Passive network monitoring can give you insights into the devices on the network by listening to the traffic. This approach doesn’t create additional traffic on the network, but that also means that devices that don’t generate traffic can’t be discovered.
Passive asset inventory is much harder to deploy because you have to plug it into the SPAN ports of each network device to collect data. Because data is collected passively, the data quality tends to be lower. Consider this analogy: if you were at a party and listening to other people’s conversations, you’d probably be able to gather some information. However, direct conversations would allow you to ask questions and get answers instead of relying on passive listening. The use of encrypted protocols is also making this approach less and less viable.
Operational technology comes in many forms. In its simplest case, it includes badge readers and HVAC systems in regular office buildings. More advanced OT environments include medical devices, telco equipment, and production lines for manufacturing.
The need to cover OT equipment will eliminate several approaches, including authenticated scans, endpoint agents and API integrations. Passive network monitoring is popular in these environments but tends to have low-fidelity results and miss devices that are not communicating. It’s also really hard to deploy in complex or distributed environments because it relies on tapping SPAN ports on your networking gear.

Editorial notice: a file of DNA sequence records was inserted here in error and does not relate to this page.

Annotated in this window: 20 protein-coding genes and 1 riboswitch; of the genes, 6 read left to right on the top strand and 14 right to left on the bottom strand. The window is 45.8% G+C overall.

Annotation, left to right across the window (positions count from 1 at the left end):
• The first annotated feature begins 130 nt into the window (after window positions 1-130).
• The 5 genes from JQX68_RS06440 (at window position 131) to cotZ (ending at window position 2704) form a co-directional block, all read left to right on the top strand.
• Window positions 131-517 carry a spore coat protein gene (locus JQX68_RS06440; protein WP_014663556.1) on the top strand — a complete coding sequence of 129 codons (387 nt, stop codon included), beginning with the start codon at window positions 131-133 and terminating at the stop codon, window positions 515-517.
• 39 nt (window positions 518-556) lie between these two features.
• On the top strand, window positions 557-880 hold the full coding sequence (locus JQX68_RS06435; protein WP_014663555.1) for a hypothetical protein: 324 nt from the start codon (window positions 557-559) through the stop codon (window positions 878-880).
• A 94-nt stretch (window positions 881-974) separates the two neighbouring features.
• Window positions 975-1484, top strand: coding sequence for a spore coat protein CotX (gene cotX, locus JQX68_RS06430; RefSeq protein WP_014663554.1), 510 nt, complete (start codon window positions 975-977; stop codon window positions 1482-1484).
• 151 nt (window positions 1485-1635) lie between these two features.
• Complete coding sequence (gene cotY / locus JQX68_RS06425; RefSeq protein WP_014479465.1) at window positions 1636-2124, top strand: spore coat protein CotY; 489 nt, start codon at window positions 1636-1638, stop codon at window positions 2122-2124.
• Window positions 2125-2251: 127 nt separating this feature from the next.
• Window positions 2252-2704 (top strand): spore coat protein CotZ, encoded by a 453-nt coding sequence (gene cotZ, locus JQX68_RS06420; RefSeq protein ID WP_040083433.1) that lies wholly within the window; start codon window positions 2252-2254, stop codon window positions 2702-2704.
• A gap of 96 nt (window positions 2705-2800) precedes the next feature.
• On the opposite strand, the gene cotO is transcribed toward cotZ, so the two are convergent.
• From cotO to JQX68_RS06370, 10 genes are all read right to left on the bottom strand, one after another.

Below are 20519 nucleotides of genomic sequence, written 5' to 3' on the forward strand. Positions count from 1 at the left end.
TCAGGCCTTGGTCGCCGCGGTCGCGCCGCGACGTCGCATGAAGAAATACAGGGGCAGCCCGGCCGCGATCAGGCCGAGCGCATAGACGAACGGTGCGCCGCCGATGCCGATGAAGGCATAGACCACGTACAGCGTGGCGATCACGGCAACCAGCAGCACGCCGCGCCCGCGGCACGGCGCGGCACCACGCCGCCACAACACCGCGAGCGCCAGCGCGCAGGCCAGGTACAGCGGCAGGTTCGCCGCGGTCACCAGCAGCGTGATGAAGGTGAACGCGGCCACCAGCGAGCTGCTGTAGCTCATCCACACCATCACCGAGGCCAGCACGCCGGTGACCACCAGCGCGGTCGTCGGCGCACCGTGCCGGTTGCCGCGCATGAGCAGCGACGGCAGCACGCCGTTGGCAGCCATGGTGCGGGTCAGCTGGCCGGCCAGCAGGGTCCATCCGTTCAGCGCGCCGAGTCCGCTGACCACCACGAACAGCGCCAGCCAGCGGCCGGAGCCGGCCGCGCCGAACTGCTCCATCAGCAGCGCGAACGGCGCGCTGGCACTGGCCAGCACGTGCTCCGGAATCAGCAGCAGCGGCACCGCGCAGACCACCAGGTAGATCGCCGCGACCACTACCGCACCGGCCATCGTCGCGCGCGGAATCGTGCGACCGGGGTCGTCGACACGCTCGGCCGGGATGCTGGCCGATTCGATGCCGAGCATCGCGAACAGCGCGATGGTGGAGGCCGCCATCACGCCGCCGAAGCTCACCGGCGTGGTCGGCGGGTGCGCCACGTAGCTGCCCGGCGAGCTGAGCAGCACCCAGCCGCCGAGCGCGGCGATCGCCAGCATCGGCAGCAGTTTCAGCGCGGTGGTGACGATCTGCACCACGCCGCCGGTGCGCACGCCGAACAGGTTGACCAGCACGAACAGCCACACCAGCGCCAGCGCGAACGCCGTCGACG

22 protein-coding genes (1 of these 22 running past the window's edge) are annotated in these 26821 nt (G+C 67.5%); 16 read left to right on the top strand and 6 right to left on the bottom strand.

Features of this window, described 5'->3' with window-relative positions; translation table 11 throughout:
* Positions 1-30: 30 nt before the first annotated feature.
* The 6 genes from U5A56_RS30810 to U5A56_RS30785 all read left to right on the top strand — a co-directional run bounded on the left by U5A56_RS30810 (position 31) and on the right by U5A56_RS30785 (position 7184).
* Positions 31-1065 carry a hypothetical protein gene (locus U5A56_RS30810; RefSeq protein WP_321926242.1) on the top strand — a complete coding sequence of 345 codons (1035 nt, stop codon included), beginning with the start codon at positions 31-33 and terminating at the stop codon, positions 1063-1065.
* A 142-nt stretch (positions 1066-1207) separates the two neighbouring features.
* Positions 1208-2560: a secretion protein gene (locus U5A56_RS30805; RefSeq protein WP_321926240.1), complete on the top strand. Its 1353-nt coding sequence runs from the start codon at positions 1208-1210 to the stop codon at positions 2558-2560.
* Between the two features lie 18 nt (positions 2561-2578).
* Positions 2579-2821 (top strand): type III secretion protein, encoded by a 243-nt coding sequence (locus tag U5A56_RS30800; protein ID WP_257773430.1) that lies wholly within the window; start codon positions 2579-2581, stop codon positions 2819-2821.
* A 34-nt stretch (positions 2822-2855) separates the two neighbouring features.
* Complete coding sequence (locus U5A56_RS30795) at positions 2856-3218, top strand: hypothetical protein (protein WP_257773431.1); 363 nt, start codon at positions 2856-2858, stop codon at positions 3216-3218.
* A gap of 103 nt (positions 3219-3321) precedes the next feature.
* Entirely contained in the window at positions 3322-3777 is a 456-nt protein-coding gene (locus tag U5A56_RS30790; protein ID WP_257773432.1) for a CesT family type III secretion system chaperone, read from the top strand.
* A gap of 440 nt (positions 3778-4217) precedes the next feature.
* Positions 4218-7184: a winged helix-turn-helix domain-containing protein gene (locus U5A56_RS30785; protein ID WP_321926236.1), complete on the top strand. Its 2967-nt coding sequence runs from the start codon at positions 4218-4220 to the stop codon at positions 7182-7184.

Modern unauthenticated scanning solutions that have been designed with OT equipment in mind can be a great option. Definitely test out the unauthenticated scan on a handful of test devices to ensure that it’s not disrupting operations on fragile devices. Modern scanners tend to be better than legacy implementations.
Keeping track of devices as they change IP addresses can be difficult for IT asset discovery tools, often producing duplicate entries in the asset inventory. The same is true for devices with multiple network interfaces that are being scanned from multiple vantage points.
To reduce issues with duplicate devices, choose a solution that can deduplicate devices that change IP addresses or have multiple network interfaces.
Authenticated scanning or endpoint agents will require that you have admin credentials for all machines you want to inventory. Most organizations don’t have usernames and passwords for legacy and IoT devices, ruling out this option for many.
Using authenticated scans also increases your security risk because the scanner provides central admin passwords to all IP addresses in the scanning range. If there is even a single compromised asset on the network, the attackers will have the keys to the kingdom to access or ransomware all of your connected devices.
Written by HD Moore, the creator of Metasploit, Rumble is an agentless solution that consistently provides surprising and rich levels of detail for an unauthenticated network scanner. Available as both free and commercial editions, Rumble provides the fastest and easiest way to see everything connected to the network. Users of the commercial editions can augment scanning data with API integrations, such as cloud hosting, endpoint security, and MDM solutions.
Rumble runs on Windows, Mac OS, Linux and BSD without dependencies. Asset tracking of devices that have changed IP addresses or have several network interfaces is possible with Rumble. In fact, Rumble even shows secondary IP addresses in ranges that were not scanned to help identify network bridges.
- Free and commercial editions
- Easy to deploy and use through a central console
- Safely scans managed and unmanaged IT and OT equipment
- Supports SaaS and on-premise deployments